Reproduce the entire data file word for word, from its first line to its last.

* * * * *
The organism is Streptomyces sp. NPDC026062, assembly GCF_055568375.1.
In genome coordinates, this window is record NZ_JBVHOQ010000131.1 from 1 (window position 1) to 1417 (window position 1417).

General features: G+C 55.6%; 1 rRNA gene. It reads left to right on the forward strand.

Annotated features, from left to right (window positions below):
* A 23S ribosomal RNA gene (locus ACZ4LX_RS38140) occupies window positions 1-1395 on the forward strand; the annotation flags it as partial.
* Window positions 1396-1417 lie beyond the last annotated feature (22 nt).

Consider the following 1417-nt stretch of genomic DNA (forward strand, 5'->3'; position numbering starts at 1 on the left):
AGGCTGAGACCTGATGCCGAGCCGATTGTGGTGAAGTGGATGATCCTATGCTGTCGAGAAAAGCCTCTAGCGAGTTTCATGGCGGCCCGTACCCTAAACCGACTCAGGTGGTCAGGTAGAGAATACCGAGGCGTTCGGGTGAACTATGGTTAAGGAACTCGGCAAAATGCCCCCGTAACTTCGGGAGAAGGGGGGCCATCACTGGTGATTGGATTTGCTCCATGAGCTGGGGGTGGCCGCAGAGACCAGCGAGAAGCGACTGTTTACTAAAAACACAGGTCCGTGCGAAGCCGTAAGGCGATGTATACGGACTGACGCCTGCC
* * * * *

The organism is Streptomyces sp. NPDC026062, assembly GCF_055568375.1.
In genome coordinates, this window is record NZ_JBVHOQ010000131.1 from 1 (window position 1) to 1417 (window position 1417).

General features: G+C 55.6%; 1 rRNA gene. It reads left to right on the forward strand.

Annotated features, from left to right (window positions below):
* A 23S ribosomal RNA gene (locus ACZ4LX_RS38140) occupies window positions 1-1395 on the forward strand; the annotation flags it as partial.
* Window positions 1396-1417 lie beyond the last annotated feature (22 nt).

Consider the following 1417-nt stretch of genomic DNA (forward strand, 5'->3'; position numbering starts at 1 on the left):
AGGCTGAGACCTGATGCCGAGCCGATTGTGGTGAAGTGGATGATCCTATGCTGTCGAGAAAAGCCTCTAGCGAGTTTCATGGCGGCCCGTACCCTAAACCGACTCAGGTGGTCAGGTAGAGAATACCGAGGCGTTCGGGTGAACTATGGTTAAGGAACTCGGCAAAATGCCCCCGTAACTTCGGGAGAAGGGGGGCCATCACTGGTGATTGGATTTGCTCCATGAGCTGGGGGTGGCCGCAGAGACCAGCGAGAAGCGACTGTTTACTAAAAACACAGGTCCGTGCGAAGCCGTAAGGCGATGTATACGGACTGACGCCTGCC